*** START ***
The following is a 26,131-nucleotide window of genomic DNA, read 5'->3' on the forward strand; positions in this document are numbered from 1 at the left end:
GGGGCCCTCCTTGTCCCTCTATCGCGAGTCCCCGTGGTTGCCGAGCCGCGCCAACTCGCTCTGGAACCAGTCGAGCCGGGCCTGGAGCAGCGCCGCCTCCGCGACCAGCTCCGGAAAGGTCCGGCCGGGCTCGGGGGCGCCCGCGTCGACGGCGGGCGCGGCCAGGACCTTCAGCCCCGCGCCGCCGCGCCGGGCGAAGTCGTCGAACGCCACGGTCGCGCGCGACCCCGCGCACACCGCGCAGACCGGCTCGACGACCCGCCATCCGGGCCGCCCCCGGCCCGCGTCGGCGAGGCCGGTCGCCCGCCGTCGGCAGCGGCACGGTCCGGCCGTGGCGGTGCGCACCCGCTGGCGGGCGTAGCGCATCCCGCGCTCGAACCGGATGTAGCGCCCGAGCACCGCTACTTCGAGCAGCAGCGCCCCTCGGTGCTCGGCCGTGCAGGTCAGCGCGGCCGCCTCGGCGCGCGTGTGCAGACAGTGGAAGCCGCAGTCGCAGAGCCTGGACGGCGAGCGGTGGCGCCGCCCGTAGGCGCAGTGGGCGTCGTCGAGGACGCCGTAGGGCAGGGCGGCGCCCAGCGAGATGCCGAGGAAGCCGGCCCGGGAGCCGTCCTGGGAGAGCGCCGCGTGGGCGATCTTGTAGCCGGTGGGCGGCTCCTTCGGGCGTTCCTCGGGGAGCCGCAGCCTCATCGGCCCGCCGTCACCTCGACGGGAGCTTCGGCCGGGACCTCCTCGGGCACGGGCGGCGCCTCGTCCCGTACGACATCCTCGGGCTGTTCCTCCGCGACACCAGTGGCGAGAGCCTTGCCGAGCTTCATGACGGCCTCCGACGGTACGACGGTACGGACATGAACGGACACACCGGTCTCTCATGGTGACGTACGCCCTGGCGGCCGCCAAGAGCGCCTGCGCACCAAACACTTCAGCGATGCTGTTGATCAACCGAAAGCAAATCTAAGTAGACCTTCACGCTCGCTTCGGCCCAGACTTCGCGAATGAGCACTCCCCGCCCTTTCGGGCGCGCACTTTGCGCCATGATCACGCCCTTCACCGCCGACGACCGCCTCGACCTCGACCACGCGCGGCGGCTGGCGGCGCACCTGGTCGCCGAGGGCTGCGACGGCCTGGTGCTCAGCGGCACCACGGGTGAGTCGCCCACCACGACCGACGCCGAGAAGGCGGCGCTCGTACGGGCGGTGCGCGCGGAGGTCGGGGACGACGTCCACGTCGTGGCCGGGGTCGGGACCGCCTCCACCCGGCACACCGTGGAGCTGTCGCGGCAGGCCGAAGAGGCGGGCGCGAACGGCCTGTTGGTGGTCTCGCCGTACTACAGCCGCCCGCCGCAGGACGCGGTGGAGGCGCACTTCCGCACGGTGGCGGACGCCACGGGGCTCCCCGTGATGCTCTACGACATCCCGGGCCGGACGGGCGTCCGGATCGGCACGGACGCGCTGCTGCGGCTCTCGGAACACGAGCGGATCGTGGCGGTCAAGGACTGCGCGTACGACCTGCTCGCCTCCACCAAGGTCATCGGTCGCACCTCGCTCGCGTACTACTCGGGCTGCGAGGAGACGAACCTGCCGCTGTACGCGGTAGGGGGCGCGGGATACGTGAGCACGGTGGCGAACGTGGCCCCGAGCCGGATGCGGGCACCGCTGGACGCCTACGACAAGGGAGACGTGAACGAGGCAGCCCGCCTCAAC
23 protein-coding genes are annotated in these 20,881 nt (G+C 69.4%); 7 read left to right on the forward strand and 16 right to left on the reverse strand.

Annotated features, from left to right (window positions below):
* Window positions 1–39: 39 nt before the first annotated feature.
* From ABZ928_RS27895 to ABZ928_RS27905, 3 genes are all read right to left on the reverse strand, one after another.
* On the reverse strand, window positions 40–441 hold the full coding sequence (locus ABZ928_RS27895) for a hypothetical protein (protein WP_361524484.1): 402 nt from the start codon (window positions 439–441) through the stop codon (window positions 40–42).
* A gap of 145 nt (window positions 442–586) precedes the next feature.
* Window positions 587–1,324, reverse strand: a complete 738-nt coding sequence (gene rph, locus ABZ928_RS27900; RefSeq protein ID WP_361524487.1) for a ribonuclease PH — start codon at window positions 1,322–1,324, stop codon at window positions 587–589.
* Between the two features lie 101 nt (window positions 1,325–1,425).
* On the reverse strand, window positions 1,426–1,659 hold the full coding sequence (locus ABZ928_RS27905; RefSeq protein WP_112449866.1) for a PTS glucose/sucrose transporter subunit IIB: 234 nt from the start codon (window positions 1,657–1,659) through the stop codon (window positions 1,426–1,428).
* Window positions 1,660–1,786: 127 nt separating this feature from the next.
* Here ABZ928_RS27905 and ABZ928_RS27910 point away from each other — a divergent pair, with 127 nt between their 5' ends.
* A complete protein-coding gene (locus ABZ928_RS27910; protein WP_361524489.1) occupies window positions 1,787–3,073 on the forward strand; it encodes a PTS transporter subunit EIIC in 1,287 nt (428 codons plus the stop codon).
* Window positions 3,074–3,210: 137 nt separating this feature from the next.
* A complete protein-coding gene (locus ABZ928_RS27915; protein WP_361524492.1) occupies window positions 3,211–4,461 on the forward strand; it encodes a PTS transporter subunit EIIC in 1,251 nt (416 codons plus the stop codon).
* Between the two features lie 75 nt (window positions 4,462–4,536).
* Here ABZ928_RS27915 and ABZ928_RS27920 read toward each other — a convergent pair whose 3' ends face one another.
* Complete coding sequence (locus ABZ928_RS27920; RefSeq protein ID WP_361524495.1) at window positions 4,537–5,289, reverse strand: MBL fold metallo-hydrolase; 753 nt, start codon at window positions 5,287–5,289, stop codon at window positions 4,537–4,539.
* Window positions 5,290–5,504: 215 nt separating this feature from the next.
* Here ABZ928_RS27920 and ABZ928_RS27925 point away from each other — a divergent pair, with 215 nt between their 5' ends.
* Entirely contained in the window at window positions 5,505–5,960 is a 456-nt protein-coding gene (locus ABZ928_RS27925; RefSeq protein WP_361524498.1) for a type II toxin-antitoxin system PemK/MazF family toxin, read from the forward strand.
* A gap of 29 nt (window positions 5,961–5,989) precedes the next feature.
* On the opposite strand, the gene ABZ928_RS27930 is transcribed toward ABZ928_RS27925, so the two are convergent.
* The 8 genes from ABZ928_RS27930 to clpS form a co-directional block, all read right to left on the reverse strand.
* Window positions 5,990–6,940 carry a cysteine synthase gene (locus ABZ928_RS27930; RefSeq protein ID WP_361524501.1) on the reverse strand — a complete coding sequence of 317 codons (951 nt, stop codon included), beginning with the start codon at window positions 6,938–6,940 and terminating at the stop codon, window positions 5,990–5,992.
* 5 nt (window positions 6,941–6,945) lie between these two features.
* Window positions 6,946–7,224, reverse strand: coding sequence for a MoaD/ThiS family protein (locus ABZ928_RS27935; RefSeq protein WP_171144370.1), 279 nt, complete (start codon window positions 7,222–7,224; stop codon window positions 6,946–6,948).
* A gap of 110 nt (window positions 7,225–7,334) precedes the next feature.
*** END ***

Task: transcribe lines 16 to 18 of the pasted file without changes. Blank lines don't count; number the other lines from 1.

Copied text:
* A complete protein-coding gene (locus ABZ928_RS27915; protein WP_361524492.1) occupies window positions 3,211–4,461 on the forward strand; it encodes a PTS transporter subunit EIIC in 1,251 nt (416 codons plus the stop codon).
* Between the two features lie 75 nt (window positions 4,462–4,536).
* Here ABZ928_RS27915 and ABZ928_RS27920 read toward each other — a convergent pair whose 3' ends face one another.